There is a high number of financial privileges experienced in the personal finance community. We all have experienced some of these privileges to a varying degree. The mere fact that we have access to a lot of personal financial education, and are able to write about our growth and success on our various platforms is a testament to our privileges. Compared to the rest of the population, we are more privileged than we think we are, some more than others. Due to these privileges, people have been shamed, ridiculed, and silenced from sharing their financial journey and success. Why do we shame people for their privileges?
I have seen and read several articles about people who share their success stories, and then received criticisms regarding their accomplishments. When Bola Sokunbi of Clever Girl Finance had an interview with Money magazine, she was shamed for simply not having student loans. Yes, maybe not having student loans put her far ahead, however, it is definitely not an easy feat to save $100, 000 in 3 years. When I read people’s financial success stories, I get a little jealous (I’m human) and wish their accomplishments were mine. I also take a little lesson from their playbook to see how I can achieve my own feat giving my own privileges or lack thereof.
We all have our own Privileges
When talking about privilege, people picture a white, male person. While this account for the highest level of privilege in our society, it is sometimes not the case. In this community, I dare to say that married couples are privileged and more likely to build wealth faster than single people. People who earn six figures income are also more likely to build wealth faster, so do people who graduated from colleges without student loan. Despite this, it takes a level of grit and discipline to be better than the average, and they should be proud of their accomplishments without naysayers criticizing them.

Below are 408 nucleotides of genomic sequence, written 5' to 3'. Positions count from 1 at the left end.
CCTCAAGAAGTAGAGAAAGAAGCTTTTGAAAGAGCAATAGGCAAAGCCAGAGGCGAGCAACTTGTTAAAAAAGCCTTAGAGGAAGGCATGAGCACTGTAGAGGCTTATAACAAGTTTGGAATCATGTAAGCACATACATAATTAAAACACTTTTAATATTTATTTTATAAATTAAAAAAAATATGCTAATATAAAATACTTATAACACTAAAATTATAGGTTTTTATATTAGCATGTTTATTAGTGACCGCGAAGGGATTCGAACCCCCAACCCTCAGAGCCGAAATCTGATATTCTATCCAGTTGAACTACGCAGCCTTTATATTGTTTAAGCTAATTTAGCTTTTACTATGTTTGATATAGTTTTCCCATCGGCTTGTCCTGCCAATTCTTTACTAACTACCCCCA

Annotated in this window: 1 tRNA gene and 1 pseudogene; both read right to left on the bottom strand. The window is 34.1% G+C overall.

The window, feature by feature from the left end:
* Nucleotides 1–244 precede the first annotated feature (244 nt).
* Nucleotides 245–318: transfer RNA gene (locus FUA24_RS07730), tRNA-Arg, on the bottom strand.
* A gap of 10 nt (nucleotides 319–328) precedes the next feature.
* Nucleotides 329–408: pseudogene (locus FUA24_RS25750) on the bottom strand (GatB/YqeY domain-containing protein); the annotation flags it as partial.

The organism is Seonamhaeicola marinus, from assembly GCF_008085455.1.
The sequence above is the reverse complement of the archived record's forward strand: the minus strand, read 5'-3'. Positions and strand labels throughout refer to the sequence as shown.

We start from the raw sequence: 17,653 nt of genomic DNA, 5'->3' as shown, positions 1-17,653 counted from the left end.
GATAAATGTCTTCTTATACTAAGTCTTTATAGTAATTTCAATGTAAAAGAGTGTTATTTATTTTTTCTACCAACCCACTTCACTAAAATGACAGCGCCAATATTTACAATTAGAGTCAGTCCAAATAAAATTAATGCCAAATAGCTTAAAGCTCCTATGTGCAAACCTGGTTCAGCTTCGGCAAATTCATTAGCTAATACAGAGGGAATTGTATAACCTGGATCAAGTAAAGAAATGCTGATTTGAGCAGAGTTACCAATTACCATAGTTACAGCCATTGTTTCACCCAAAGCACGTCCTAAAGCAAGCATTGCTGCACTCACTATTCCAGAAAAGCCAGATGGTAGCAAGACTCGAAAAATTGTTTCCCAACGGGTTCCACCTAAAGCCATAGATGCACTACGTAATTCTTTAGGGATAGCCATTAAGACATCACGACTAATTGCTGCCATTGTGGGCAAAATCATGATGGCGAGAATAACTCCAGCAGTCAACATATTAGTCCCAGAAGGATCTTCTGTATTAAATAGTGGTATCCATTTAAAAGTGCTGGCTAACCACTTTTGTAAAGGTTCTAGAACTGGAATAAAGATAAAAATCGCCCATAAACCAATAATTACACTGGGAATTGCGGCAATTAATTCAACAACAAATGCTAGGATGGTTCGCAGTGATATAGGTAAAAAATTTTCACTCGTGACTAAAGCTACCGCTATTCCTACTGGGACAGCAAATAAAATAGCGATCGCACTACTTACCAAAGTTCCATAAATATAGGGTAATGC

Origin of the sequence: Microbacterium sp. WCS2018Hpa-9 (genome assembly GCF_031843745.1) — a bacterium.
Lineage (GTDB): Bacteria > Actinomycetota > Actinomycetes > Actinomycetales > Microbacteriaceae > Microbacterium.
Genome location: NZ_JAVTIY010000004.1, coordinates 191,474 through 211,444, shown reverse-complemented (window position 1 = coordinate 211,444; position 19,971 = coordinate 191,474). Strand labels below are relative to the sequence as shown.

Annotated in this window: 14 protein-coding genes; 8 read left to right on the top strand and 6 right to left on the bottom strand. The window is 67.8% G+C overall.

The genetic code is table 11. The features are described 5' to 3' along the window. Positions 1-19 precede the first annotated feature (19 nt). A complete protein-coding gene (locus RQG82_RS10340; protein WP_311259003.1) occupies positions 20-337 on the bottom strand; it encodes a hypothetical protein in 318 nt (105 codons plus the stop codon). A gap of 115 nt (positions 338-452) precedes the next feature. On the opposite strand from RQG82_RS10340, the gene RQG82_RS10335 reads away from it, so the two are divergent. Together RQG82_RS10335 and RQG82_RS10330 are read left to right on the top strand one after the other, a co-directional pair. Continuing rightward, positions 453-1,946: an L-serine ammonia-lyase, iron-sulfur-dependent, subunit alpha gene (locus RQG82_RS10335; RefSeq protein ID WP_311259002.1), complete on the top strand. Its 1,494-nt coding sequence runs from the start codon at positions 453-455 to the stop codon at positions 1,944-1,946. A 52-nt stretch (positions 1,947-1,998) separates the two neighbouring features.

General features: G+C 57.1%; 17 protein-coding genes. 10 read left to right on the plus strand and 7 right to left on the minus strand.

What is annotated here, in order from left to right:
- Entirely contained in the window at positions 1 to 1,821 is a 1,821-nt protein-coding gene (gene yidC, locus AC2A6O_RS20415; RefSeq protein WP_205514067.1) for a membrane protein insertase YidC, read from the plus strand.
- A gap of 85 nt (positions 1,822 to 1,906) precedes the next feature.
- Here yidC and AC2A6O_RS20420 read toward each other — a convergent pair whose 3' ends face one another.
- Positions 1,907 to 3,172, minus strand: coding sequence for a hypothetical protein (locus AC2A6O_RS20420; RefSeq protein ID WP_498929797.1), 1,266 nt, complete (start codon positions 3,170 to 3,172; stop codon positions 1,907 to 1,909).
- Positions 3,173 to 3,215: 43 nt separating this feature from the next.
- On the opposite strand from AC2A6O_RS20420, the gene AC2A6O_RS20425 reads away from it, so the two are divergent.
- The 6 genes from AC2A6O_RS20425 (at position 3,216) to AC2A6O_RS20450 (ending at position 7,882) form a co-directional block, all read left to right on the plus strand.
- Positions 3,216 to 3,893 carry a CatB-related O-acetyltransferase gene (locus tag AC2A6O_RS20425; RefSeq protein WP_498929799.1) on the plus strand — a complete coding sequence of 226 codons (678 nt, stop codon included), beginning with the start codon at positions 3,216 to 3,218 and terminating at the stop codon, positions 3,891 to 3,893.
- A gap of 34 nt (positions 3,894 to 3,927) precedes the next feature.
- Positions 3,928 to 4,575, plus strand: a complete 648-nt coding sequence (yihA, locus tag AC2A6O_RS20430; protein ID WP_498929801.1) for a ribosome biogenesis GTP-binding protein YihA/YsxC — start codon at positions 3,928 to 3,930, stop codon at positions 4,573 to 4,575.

I have a little bit of financial privilege myself. I call it “a little bit” because I am not a white male, and I do not come from a rich family. So what financial privilege (if I may even call it that) do I have? I am a twenty-something year old adult who lived with her parent after graduating from college. I recognize that this is a huge opportunity, and not a lot of people are able to do this. While living at home has afforded me the opportunity to be able to make progress with my student loans of $50, 000, I know a lot of people who have this same opportunity and are not taking advantage of it. I’m incredibly grateful each day for this opportunity, and I’m glad that I used the opportunity wisely. I was able to pay a significant portion of the loan because I was disciplined to maximize the opportunity. I was not going out to eat everyday, and packed my own loan lunch while also contributing something to the household. I also did not buy a new car like someone had advised me to.
In the same vain that I think people should not be shamed for their privileges, I also think we should endeavor to be more transparent about our success. While it probably sounds better to tell us how you pay $100, 000 loans in less than two years, it is important to give people perspectives. Life is already hard enough, people should not have feel like failures because they could not accomplish the same things when they think the situation is the same. Let us remember that mental health is quite important.
For people with less privileges, understand that life is unfair. We are always going to be faced with people doing better than us or having more privilege than us. The least you can do for yourself to be ahead is finding ways when to improve yourself. Let’s not shame people for the privilege that afford them to be far ahead than most. Remember, there are many who are more privileged than them, but squandered those privileges. Also check out Rockstar Finance for blogs or stories that apply to your particular situation.
For people with more privileges, acknowledge your privileges and own it. Also, be kinder to people. Not everyone can simply pull themselves by the bootstraps, poverty is real.
So what say you? Do you think it takes a lot of discipline to succeed financially even with some privilege? Do you disagree, and think privileged people should not be proud of their journey to financial success?